It is known that autonomous morality found its most complete and final expression in the doctrine of Socrates. Socrates affirmed that virtue has no need of reward, that it is of little importance whether the soul is immortal or not, that the virtuous man obtains everything that he needs from "the good." But I think that Socrates (quite like Kant, who, in his Critique of Practical Reason, walked in the footsteps of Socrates) stopped midway, and that "the good" will not be content with such signs of humility. He should have taken still another step; he should have admitted that the virtuous man has no need of "the immortality of the soul" and renounced immortality completely. In other words, he should have admitted that Socrates is mortal, since already here on earth he has obtained from "the good" everything that he could wish, but that Alcibiades and those who resemble him are immortal. The "good" gives them nothing or very little, and they exist by virtue of another principle which, in the course of this earthly life, does not succeed in accomplishing its promises and postpones the accomplishment of them to another life.

On this condition, only on this condition, will "the good" receive a complete satisfaction and will discussions on the subject of autonomous and heteronomous morality be finished. Let men of Socrates' type who willingly recognize the "good" as the supreme principle equally willingly renounce the future life, which they do not at all need, for the benefit of people of Alcibiades' type who, having submitted to a principle other than Socrates' "good," have a right to expect and demand that their existence should continue after death. Certainly from the point of view of Socrates, the Alcibidians lose by the exchange. A hundred lives deprived of "the good," no matter how happy they may be, are not worth one single life in "the good," no matter how painful and horrible it may be. Philosophy would then at last be able to celebrate its triumph. The Socratics and the Alcibidians would finally obtain complete satisfaction and all debates would cease.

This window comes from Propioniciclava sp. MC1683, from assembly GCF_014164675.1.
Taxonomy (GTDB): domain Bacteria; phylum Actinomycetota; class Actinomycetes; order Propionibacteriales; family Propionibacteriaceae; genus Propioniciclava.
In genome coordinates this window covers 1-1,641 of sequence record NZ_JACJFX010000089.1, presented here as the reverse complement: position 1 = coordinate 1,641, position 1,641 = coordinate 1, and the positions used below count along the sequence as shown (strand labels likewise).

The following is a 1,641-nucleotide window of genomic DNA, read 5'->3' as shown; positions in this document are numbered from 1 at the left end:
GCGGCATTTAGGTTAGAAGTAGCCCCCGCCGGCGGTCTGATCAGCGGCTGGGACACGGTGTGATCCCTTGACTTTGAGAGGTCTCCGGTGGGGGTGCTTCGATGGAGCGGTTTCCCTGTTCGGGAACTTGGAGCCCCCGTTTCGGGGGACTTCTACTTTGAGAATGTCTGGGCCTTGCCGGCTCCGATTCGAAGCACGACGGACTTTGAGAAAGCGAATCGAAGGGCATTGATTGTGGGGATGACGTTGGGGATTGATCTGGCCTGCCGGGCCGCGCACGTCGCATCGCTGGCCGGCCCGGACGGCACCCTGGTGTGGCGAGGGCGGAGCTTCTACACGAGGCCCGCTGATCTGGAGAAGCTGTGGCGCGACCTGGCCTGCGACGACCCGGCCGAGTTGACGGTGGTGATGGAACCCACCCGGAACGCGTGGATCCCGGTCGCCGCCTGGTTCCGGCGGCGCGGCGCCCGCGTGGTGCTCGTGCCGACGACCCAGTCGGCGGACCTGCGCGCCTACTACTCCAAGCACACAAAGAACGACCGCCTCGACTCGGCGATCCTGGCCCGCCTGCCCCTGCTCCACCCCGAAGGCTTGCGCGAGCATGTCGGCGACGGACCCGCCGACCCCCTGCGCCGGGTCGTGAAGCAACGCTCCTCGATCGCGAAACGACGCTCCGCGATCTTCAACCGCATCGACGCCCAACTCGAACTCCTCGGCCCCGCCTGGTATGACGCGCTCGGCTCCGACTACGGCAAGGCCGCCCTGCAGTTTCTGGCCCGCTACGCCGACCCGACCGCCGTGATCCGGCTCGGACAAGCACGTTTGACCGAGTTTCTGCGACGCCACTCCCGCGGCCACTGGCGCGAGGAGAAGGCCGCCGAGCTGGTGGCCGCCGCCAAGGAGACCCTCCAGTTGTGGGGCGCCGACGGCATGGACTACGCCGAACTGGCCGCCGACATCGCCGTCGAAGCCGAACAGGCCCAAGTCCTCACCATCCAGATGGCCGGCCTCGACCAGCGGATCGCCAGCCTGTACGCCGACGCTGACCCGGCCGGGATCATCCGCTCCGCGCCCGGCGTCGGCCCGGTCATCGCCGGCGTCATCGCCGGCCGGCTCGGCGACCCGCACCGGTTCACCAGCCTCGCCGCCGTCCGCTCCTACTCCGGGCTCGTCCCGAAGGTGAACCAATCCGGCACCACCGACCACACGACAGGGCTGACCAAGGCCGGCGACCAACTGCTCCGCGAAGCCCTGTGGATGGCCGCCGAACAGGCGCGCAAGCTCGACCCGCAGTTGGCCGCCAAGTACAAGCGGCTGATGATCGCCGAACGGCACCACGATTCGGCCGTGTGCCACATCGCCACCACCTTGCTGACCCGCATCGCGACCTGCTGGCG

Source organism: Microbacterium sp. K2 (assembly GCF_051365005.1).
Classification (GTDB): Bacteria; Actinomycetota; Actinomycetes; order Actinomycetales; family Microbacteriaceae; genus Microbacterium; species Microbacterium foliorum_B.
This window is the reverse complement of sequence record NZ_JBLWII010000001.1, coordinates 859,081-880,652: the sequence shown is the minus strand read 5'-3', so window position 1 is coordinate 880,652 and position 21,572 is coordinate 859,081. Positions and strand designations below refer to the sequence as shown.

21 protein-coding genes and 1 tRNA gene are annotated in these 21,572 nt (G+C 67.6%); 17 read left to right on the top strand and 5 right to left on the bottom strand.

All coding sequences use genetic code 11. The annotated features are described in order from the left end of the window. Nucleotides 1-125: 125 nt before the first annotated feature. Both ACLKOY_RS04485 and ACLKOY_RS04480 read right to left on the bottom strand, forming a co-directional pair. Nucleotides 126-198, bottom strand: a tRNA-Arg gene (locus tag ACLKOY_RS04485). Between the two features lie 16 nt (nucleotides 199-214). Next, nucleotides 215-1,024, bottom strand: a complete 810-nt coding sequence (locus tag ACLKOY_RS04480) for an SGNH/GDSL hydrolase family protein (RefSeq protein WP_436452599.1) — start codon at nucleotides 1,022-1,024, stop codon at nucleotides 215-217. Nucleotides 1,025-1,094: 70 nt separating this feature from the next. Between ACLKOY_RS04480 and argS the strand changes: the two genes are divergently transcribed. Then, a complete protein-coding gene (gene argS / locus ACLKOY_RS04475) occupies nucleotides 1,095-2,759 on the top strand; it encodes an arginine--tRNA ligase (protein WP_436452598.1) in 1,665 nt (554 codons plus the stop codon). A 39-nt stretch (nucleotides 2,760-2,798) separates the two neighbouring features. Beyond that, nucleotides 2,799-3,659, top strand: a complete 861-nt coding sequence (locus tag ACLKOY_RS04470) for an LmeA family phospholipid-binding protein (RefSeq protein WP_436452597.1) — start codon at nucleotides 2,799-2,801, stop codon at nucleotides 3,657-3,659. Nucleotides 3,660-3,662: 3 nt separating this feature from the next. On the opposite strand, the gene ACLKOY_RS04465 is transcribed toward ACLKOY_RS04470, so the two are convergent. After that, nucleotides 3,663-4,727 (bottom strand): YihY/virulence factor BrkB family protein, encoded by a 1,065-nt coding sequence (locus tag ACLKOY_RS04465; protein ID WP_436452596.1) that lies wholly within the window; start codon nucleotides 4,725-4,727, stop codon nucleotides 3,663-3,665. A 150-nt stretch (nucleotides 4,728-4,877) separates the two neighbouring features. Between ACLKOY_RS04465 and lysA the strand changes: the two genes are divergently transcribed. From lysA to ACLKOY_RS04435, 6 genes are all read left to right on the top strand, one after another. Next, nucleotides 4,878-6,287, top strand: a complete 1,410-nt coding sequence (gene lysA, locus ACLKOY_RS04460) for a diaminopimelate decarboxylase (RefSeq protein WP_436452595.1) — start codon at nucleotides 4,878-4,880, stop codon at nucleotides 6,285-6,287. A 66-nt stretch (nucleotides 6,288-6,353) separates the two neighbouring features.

The more positive knowledge we obtain, the more estranged we become from the mysteries of life. The more the mechanism of our thought perfects itself, the more difficult it becomes for us to recover the sources of being. Knowledge weighs heavily upon us and paralyzes us, and perfected thought makes of us submissive, will-less beings who seek, see and appreciate in life only "order" and the laws and norms established by this "order." Our teachers and guides are no longer the prophets who spoke "as those who have power" but the scientists, for whom the supreme virtue consists in obeying the Necessity which they have not created and which never allows itself to be persuaded by anything or anyone.


When we look at anything that is ours, that belongs to us, we "understand" it and even approve of it. When, however, we discover the same things in others, they often provoke our disgust. We willingly examine our own wounds while we turn away from those of others. But as we become more objective, our own wounds become as repugnant to us as those of others. Consequently? One has a choice between two "consequences": either to renounce objectivity, or else to learn to see others as we see ourselves - not to fear the wounds of others or the ugliness of others. Objectivity is not indisputably the way to truth, and fear is always a bad counselor.


In the theory of knowledge, it is the idea of Necessity that rules. In ethics it is the idea of Duty - which is, in fact, only Necessity diluted and weakened. Contemporary thought can make headway only on this condition.